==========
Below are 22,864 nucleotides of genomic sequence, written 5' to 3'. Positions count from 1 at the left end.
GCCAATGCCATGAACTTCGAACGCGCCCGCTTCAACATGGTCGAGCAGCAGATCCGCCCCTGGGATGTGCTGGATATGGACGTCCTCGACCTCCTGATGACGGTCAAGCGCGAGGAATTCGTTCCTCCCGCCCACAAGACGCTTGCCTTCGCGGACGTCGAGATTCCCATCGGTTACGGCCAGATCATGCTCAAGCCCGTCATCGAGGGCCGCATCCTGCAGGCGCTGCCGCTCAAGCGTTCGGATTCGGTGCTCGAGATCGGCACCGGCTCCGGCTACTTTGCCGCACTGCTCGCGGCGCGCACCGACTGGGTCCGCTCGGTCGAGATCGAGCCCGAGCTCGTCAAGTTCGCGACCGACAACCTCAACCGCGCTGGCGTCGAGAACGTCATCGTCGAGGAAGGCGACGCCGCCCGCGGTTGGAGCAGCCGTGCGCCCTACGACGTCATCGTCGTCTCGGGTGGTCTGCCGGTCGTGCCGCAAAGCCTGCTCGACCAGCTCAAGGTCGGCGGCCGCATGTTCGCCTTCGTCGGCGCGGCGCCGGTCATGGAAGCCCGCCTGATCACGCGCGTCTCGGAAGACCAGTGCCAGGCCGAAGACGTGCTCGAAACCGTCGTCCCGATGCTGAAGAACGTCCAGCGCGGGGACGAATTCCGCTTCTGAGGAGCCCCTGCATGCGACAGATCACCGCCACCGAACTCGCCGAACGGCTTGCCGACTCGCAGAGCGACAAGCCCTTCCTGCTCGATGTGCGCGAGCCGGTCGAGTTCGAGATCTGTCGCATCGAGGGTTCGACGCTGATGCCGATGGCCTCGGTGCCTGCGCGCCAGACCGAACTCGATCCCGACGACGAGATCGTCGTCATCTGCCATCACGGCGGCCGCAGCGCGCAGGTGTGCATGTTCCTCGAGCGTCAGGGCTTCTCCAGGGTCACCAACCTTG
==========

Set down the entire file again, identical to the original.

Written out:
Below are 22,864 nucleotides of genomic sequence, written 5' to 3'. Positions count from 1 at the left end.
GCCAATGCCATGAACTTCGAACGCGCCCGCTTCAACATGGTCGAGCAGCAGATCCGCCCCTGGGATGTGCTGGATATGGACGTCCTCGACCTCCTGATGACGGTCAAGCGCGAGGAATTCGTTCCTCCCGCCCACAAGACGCTTGCCTTCGCGGACGTCGAGATTCCCATCGGTTACGGCCAGATCATGCTCAAGCCCGTCATCGAGGGCCGCATCCTGCAGGCGCTGCCGCTCAAGCGTTCGGATTCGGTGCTCGAGATCGGCACCGGCTCCGGCTACTTTGCCGCACTGCTCGCGGCGCGCACCGACTGGGTCCGCTCGGTCGAGATCGAGCCCGAGCTCGTCAAGTTCGCGACCGACAACCTCAACCGCGCTGGCGTCGAGAACGTCATCGTCGAGGAAGGCGACGCCGCCCGCGGTTGGAGCAGCCGTGCGCCCTACGACGTCATCGTCGTCTCGGGTGGTCTGCCGGTCGTGCCGCAAAGCCTGCTCGACCAGCTCAAGGTCGGCGGCCGCATGTTCGCCTTCGTCGGCGCGGCGCCGGTCATGGAAGCCCGCCTGATCACGCGCGTCTCGGAAGACCAGTGCCAGGCCGAAGACGTGCTCGAAACCGTCGTCCCGATGCTGAAGAACGTCCAGCGCGGGGACGAATTCCGCTTCTGAGGAGCCCCTGCATGCGACAGATCACCGCCACCGAACTCGCCGAACGGCTTGCCGACTCGCAGAGCGACAAGCCCTTCCTGCTCGATGTGCGCGAGCCGGTCGAGTTCGAGATCTGTCGCATCGAGGGTTCGACGCTGATGCCGATGGCCTCGGTGCCTGCGCGCCAGACCGAACTCGATCCCGACGACGAGATCGTCGTCATCTGCCATCACGGCGGCCGCAGCGCGCAGGTGTGCATGTTCCTCGAGCGTCAGGGCTTCTCCAGGGTCACCAACCTTG